> coments on news sites) and they are the once who often are enlisted to help 
> Ma&  Pa Kettle.  At least that is what we see a lot of in Norway.  They 
> simply do not have the ability to correctly diagnose the issues.  Solutions 
> often involve "you need bigger antennas on the router", "Apple routers are 
> 

SV: Samsung phones block WiFi IPv6 when sleeping, delayed notifications

2015-06-10 Thread erik.taraldsen
  I see that. I don’t think the problem is confined to Samsung or that it can 
  be completed solved in isolation from fixing wireless AP router behaviour.
 At the edge of the WiFi network I also see the IPv6 connectivity dropping 
 while IPv4 stays up. I’ve a ZyXEL home router that sends periodic RAs every 
 15 seconds
 and a Huawei home router that sends them every 1800 seconds.

Any opinions on what a sane default value for what the RA interval should be?  
I have not conserned myself with that interval before, but I see that the 
residential devices we ship are on a very low interval.


--
Erik Taraldsen


SV: Samsung phones block WiFi IPv6 when sleeping, delayed notifications

2015-06-10 Thread erik.taraldsen

 I believe our Cisco equipment defaults to 10 minutes (600 seconds). There 
 will also be RAs in response
 to RS messages.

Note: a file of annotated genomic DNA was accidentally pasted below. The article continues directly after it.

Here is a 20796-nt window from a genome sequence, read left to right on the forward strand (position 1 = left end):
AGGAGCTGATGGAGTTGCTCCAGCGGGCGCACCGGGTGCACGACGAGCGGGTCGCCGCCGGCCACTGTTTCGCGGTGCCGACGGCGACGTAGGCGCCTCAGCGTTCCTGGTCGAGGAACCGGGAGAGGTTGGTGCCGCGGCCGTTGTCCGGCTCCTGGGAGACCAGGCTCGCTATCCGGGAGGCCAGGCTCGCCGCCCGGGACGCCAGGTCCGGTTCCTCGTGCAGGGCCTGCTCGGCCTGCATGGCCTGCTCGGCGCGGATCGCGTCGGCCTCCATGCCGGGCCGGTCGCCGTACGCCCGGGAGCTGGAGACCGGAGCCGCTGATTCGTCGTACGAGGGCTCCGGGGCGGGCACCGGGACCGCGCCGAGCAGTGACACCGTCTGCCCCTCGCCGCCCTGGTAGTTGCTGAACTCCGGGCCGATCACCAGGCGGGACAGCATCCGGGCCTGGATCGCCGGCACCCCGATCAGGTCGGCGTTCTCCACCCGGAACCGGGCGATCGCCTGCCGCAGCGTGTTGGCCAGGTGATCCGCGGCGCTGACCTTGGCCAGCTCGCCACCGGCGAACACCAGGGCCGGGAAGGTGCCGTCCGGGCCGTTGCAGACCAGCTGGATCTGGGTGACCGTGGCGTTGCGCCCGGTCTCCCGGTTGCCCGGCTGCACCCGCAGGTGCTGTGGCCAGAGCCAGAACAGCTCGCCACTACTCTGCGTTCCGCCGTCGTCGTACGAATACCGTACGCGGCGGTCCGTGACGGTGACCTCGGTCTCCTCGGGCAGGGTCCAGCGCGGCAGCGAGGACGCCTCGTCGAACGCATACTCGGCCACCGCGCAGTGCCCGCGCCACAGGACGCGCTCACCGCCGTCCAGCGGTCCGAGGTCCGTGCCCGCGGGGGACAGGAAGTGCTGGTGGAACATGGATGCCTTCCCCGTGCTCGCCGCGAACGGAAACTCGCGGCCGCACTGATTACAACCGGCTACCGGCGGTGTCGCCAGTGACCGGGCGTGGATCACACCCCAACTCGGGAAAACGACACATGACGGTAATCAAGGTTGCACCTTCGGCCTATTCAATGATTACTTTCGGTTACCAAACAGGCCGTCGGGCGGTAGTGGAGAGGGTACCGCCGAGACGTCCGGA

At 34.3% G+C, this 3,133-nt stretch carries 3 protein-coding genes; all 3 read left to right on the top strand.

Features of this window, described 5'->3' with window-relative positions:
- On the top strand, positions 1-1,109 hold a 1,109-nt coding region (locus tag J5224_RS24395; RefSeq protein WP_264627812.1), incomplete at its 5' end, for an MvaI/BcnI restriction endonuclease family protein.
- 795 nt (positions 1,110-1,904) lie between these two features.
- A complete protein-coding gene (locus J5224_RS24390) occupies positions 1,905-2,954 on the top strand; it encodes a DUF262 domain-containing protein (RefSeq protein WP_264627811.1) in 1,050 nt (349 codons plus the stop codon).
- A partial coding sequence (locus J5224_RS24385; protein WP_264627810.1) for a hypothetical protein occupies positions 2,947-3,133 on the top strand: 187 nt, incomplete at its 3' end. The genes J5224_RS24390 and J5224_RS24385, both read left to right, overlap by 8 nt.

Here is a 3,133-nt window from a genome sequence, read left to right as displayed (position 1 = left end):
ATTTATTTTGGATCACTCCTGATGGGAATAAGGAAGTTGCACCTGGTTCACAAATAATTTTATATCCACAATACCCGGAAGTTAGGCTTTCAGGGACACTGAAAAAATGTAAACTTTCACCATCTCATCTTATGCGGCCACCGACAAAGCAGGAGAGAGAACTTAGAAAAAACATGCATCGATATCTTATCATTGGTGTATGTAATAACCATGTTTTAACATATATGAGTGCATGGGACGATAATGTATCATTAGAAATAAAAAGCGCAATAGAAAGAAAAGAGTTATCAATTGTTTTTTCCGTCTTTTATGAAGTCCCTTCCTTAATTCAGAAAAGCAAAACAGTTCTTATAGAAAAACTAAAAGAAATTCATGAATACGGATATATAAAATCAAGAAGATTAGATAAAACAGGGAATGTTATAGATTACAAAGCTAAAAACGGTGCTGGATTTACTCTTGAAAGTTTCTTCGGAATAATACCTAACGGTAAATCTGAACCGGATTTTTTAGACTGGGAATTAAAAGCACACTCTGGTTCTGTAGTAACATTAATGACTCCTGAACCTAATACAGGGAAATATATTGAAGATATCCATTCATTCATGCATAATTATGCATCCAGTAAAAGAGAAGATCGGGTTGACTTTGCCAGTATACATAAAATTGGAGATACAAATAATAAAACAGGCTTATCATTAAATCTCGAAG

From the googeling I've done it seems that the defaults span from 180 to 600 
seconds.  Have not 
yet found any reccomandation.  Either as a sane dafult value or a calculation 
from the life time.


--
Erik Taraldsen

SV: Some very nice IPv6 growth as measured by Google

2014-11-03 Thread erik.taraldsen
I work with the residential gateways in Telenor Norway.  We have two linux 
based Zyxel devices which support IPv6 native.  We have done pilot trials since 
approx Easter, and since this summer we have started rolling out IPv6 where we 
can.  Not all dslams support IPv6 native, and there is other restrictions as 
well.  But we will be able to provide IPv6 to a majority of the user base 
within the year.  Given that the user has a IPv6 capable RG.

We have some trouble understanding the September dip in the graph, as we have 
not done a rollback.  We were in fact rolling out in that time period.
http://stats.labs.apnic.net/ipv6/AS2119?a=2119c=NOx=0s=1p=1w=10s=0

As for lessons learned, start slow. Try and catch as many bugs as possible 
before doing a large scale roll out.  Even when hitting bugs, try and 
understand user impact before panicking.  Browsers has pretty aggressive happy 
eyeballs algorithms, so you can get away with some (seldom occurring) bugs in 
production.  

We use the same principle for IPv6 security as for IPv4 security.  Meaning 
state full firewall blocking all incoming traffic, allowing all outgoing.  But 
the user has full control to do as she likes.


-Erik Taraldsen




Fra: ipv6-ops-bounces+erik.taraldsen=telenor@lists.cluenet.de